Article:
1. Now, I will acknowledge that there are some players who are so inefficient at scoring that they choose to refrain from shooting, but this is very different from being unable to shoot. Moreover, this choice is likely influenced by their coach who would stop playing them if they shot frequently. To wit, what player in their right mind doesn’t want to shoot and accrue all the money and glory that follows? Have you ever heard of a player demanding a smaller role on offense? 

Sunday, January 5, 2014

4 reasons the Trailblazers should feel free to make summer vacation plans

During my recent Birthright trip to Israel, I had the opportunity to meet two gentlemen from Portland, OR. Despite being knee-deep in culture, history and hummus, our conversation quickly turned to the Trail Blazers. While my two new friends extolled the virtues of LaMarcus Aldridge’s sweet (albeit inefficient) midrange game and predicted great success for the team going forward, they were perplexed by my tepid forecast:

“2nd round at best?!” they yelled at me (and the rest of the population visiting the Western Wall). “Are you insane or a hater? The Blazers are a contender!”

After adjusting my disheveled kippah and assuring the guards at the Wall that there was not a problem, I gave my friends four reasons the Trail Blazers should be thrilled with their surprisingly successful season but not expect it to extend into May:
    1. The Blazers aren’t as good as their record

Cheers to Arturo Galleti (@arturogalletti) and the good folks at for putting together this fantastic chart. All their material is must-read.

To start, Portland’s current record is due for a correction. Win/loss records are a fickle beast greatly impacted by randomness and luck. Subsequently, predicting future performance by strictly measuring wins and losses is at best myopic and at worst misleading. Thankfully, to combat this unpredictability, we have a measure known as “Pythagorean expectation,” or in laymen’s terms, “expected win-loss record.” This metric leverages a number of key stats (e.g. opponent’s played, win/loss margin, etc…) to determine the number of games a team was “supposed” to win, minus luck and randomness.

So what do we see when we looks at Portland’s expected record? Portland, even when they’re playing at their Kilimanjaro (ceiling does not do it justice) is one of the luckiest teams in the league! Therefore, even if the Blazers do continue to play at their current blistering pace (more on this in a minute) we should expect some regression.

2. The offense will slow down

So the Blazers have won a few more games than they “should” have, is that all we’re worried about? Well, not exactly – in addition to their record, their performance, primarily on offense, is due for regression as well. Although they are torching the league right now, there are two disconcerting aspects of the Blazers offense that should make fans nervous:


  • They’re reliant on jump shooting: The Blazers shoot a lot of jumpers and don’t get to the rim. they are 23rd in the league in shot attempts from 0-5 feet** and consequently 22nd in FT attempt rate (FT/FG). This reliance on jump shooting is fine when you’re flinging the 2nd most 3-point attempts/100 possessions and hitting them at the highest percentage in the league, but therein lies the second problem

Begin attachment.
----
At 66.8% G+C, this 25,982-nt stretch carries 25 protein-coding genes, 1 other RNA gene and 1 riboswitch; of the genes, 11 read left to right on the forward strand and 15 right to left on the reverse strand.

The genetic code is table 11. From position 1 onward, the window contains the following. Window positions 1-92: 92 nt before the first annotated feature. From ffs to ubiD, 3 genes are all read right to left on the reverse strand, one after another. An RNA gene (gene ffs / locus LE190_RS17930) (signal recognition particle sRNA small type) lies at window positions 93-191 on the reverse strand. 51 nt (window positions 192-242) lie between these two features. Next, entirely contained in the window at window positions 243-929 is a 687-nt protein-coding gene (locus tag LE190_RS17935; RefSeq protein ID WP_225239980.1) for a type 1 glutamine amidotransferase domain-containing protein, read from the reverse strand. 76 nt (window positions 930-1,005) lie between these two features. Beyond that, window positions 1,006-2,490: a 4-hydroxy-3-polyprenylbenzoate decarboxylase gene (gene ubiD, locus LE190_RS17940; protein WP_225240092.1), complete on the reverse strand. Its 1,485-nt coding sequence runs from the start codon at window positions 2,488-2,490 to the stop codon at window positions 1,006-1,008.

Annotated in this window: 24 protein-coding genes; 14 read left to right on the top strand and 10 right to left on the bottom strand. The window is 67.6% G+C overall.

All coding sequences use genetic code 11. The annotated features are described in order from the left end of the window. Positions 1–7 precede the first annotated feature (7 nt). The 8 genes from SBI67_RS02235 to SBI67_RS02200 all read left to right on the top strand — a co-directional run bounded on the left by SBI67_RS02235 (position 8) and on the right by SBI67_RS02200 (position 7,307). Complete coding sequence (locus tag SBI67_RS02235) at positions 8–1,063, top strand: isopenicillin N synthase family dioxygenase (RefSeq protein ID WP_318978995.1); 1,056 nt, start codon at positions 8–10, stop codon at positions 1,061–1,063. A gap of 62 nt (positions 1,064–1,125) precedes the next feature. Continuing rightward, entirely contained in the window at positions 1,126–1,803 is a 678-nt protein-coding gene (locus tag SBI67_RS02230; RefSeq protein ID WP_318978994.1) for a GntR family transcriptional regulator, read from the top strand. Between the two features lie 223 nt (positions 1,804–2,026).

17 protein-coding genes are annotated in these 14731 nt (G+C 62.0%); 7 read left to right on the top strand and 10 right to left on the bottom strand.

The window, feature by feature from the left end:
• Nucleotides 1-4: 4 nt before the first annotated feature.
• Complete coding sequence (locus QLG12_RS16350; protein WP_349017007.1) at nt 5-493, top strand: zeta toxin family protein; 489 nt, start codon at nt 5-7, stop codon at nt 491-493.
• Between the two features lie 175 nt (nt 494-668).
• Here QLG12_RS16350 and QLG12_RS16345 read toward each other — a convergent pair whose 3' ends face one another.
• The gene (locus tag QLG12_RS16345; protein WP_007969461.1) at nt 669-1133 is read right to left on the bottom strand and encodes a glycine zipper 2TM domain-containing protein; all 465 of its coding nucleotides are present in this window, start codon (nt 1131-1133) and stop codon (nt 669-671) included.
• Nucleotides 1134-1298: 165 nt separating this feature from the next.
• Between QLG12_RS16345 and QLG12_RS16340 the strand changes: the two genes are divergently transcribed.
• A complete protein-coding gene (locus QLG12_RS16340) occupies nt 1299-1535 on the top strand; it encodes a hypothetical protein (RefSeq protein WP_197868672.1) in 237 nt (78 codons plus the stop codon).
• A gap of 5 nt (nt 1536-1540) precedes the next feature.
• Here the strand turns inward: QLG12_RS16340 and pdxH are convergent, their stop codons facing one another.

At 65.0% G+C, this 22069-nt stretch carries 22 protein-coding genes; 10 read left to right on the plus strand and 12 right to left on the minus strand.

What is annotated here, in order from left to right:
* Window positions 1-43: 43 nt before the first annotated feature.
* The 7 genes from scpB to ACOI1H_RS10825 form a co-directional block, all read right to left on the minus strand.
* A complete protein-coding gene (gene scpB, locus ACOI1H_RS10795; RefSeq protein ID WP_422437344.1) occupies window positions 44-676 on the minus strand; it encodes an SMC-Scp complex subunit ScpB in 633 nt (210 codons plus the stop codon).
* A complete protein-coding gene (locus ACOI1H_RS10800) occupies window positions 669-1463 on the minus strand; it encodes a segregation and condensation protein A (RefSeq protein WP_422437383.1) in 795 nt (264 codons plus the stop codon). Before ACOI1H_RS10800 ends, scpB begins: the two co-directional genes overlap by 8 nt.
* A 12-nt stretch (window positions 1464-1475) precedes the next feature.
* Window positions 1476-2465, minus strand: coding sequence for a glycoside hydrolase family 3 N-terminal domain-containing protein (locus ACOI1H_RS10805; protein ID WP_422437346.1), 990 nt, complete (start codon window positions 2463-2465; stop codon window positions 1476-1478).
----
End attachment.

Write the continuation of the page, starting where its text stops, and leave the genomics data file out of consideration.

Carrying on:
• And that jump-shooting is ripe for regression The Blazers have a free-flowing offense and good 3-point shooters, but even if the whole team wears 3-point goggles they won’t continue to shoot 4% better on 3’s than the NBA average. A closer look at the overachieving 3-point shooting of Portland’s top chuckers supports this claim, as the Blazers most frequent 3-point shooters are hitting well above their weight and are due for some regression:
3. Portland is already playing its playoff rotation!

A glance at the top 9 teams in the Western conference shows that the Trailblazers are allocating a greater percentage of minutes to their top 8 players than are their peers:

Although I’m not overly anxious about Portland tiring out its best players, this graphic does speak to two important concerns:

  • The Blazers have avoided the injury bug to a startling degree: Given that injuries are pretty random (unless you have the mystical Phoenix Suns training stuff) it’s safe to assume Portland is not better at avoiding injuries than competitors and to wonder what will happen to Portland when it suffers its first injury.
  • They can't shorten their rotation any more: The most crucial variable differentiating playoff basketball from regular season basketball is the percentage of minutes teams allocate to top performers. Come playoff time, teams shorten their rotations and typically ride their best ~7 players for the whole game. This reallocation of minutes from players 8-10 to players 1-7 enables teams to kick their game up a notch. Unfortunately for the Blazers, they’ve already used that bullet, so when other teams are hitting their NOS button, Portland will be stuck Tokyo Drifting(1).

     4. The Western conference is really, really (really) good!

Even if I’m wrong about the expected regular season regression (interestingly, I’ve been wrong many times before), the Blazers are hardly out of the woods.

Let’s be optimistic and assume the Blazers continue to outperform their expected win/loss record, keep up their hot shooting and avoid injuries. Even if the Blazers manage all of this and secure the 3 or 4 seed, they’ll basically earn a coin toss series against one of the West’s stacked lower seeds (Minnesota, Phoenix, Houston, Dallas, etc…) who will be playing their stronger playoff rotation. Even if they then win that coin toss (man, a lot has gone right for these theoretical Blazers!) they’ll have earned a cordial invite to get trounced by one of the West’s top seeds.

Call me a crazy, call me a “hater,” hell, you can even call me Al. But when it comes to the Blazers maintaining their success, I’m not buying.

Are you?


1. I stopped watching those movies after the first one - apologies if my reference makes no sense.